Thursday, May 15, 2014

Nature's Food: Green Beans



Note: I would so love to summarize all the info I learn, but in fear of leaving out something important, I've decided to use the direct information provided by sources and provide their links in case you'd like to look up further research. This will be the case for all food/scientific posts to follow. 

One serving size of green beans is about 31 calories.
Green beans are in season from summer to early fall. (It's always best to buy fruits and vegetables that are grown seasonally.)

"Green beans contain excellent levels of vitamin A, and health promoting flavonoid poly phenolic antioxidants such as lutein, zea-xanthin and ß-carotene in good amounts. These compounds help act as protective scavengers against oxygen-derived free radicals and reactive oxygen species (ROS) that play a role in aging and various disease processes."

Carotenoids are organic pigments of color found in plants. Some of these pigments can be changed into Vitamin A, naturally by the body, and Vitamin A is known to carry antioxidant properties which aid in the prevention of cancer.

 "Vitamin A is the name of a group of fat-soluble retinoids, including retinol, retinal, retinoic acid, and retinyl esters. Vitamin A is involved in immune function, vision, reproduction, and cellular communication. Vitamin A is critical for vision as an essential component of rhodopsin, a protein that absorbs light in the retinal receptors, and because it supports the normal differentiation and functioning of the conjunctival membranes and cornea. Vitamin A also supports cell growth and differentiation, playing a critical role in the normal formation and maintenance of the heart, lungs, kidneys, and other organs." 

"Zea-xanthin, an important dietary carotenoid in the beans, selectively absorbed into the retinal macula lutea in the eyes where it thought to provide antioxidant and protective UV light filtering functions. It is, therefore, green beans offer some protection in preventing age-related macular disease (ARMD) in the elderly."

“Age-related macular degeneration is an eye condition that leads to the deterioration of the center of the retina, called the macula, leading to loss of central vision.”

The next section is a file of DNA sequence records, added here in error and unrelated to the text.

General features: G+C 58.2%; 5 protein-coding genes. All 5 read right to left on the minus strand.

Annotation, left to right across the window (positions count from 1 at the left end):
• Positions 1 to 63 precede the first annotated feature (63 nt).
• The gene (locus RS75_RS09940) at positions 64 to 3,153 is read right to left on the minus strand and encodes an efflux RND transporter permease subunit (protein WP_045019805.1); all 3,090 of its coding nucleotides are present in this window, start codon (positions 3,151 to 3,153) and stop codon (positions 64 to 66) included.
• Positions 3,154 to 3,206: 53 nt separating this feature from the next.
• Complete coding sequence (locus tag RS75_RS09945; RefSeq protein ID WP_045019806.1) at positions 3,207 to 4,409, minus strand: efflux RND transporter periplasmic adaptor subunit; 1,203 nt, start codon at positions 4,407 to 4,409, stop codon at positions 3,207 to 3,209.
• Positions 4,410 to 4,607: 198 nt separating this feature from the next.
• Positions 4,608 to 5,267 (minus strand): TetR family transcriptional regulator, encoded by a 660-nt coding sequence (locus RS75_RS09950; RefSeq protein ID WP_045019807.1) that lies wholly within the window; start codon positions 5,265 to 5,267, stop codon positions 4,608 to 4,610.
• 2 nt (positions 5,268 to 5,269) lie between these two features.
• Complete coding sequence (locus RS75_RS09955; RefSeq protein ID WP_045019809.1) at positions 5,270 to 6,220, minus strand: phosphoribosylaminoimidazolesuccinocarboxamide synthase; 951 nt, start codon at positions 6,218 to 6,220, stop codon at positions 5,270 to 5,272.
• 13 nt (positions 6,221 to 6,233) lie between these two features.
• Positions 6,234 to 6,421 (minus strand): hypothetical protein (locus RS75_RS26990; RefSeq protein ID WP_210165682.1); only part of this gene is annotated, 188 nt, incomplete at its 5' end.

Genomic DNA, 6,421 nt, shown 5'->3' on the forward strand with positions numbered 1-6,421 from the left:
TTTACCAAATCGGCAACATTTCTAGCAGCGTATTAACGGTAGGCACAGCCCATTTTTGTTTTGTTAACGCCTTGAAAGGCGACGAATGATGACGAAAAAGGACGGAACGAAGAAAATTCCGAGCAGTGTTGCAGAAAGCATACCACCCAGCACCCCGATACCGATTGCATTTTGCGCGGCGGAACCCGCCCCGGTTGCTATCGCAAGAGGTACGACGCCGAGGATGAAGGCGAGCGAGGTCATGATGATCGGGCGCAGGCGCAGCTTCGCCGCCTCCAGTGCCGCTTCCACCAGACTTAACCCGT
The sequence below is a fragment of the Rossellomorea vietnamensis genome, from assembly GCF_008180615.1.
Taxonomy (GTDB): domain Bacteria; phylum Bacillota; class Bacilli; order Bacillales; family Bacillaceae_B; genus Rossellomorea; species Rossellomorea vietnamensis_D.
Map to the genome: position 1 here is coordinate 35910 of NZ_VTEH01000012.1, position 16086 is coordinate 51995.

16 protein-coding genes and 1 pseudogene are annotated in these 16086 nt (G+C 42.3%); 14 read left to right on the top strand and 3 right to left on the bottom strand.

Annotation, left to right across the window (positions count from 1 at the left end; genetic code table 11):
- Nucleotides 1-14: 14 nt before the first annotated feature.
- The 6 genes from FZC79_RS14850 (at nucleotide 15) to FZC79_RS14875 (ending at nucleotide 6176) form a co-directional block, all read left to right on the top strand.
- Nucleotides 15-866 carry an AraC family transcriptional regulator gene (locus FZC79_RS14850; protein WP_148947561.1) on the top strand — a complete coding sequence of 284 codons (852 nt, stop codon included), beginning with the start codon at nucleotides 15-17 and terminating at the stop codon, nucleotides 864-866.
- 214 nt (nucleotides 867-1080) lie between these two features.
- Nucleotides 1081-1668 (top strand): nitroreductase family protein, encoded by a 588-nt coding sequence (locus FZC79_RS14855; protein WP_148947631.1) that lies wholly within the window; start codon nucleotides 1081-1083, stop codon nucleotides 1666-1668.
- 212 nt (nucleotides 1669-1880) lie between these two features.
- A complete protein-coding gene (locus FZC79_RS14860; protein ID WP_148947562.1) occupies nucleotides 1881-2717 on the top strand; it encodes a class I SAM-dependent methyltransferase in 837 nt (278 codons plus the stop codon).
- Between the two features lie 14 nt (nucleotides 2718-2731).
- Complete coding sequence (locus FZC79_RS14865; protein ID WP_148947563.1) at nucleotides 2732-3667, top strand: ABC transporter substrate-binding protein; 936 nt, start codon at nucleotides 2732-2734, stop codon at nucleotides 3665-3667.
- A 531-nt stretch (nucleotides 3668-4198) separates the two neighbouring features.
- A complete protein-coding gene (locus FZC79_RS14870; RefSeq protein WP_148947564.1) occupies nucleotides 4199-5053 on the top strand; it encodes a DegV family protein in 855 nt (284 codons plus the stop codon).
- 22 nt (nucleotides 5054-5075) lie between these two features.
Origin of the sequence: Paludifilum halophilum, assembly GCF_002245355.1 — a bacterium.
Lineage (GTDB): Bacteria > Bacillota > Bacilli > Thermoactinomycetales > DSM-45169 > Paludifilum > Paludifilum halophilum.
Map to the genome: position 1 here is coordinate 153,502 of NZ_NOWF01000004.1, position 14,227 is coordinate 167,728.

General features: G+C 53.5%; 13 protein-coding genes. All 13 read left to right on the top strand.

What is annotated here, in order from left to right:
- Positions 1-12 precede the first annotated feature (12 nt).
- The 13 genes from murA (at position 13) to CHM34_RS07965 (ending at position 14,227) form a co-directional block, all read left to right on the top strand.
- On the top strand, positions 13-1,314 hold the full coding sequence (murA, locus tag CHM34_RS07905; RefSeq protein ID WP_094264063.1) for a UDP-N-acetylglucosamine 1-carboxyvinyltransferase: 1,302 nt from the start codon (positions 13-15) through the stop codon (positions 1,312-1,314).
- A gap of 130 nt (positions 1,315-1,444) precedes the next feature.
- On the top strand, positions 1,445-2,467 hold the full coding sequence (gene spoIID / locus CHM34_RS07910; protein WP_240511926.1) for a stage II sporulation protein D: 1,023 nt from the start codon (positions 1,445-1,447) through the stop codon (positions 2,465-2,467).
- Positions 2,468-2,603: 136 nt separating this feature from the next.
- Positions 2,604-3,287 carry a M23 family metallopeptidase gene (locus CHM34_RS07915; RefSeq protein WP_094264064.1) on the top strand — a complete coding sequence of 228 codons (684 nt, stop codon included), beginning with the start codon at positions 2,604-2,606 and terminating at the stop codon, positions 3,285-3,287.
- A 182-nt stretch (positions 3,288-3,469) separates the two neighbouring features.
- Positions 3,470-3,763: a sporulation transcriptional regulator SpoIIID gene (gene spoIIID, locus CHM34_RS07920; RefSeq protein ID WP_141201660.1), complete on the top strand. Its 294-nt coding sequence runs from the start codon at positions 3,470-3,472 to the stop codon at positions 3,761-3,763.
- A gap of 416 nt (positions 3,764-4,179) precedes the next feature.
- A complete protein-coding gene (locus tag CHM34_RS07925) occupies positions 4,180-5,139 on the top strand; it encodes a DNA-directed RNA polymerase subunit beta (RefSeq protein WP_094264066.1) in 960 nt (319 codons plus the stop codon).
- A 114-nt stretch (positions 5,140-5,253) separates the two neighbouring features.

"They are very rich source of dietary fiber (9% per100g RDA) which acts as a bulk laxative that helps to protect the mucous membrane of the colon by decreasing its exposure time to toxic substances as well as by binding to cancer-causing chemicals in the colon. Adequate amount of fiber has also been shown to reduce blood cholesterol levels by decreasing reabsorption of cholesterol-binding bile acids in the colon."

Green beans are known to be an anti-inflammatory. This is beneficial in prevention of type 2 diabetes. Because omega 3 fatty acid can be found in green beans, it is believed that they promote cardiovascular health. 

"In addition, beans contain healthy amounts of minerals like iron, calcium, magnesium, manganese, and potassium, which are very essential for body metabolism. Manganese is a co-factor for the antioxidant enzyme, superoxide dismutase, which is a very powerful free radical scavenger. Potassium is an important component of cell and body fluids that helps controlling heart rate and blood pressure."

I wasn't always a fan of green beans growing up, but now, they are a staple in my home. After doing research, they will remain a staple, and for good reason.

Happy eating!

Sources:
http://ods.od.nih.gov/factsheets/VitaminA-HealthProfessional/
http://www.nutrition-and-you.com/green_beans.html
http://whfoods.org/genpage.php?tname=foodspice&dbid=134

No comments:

Post a Comment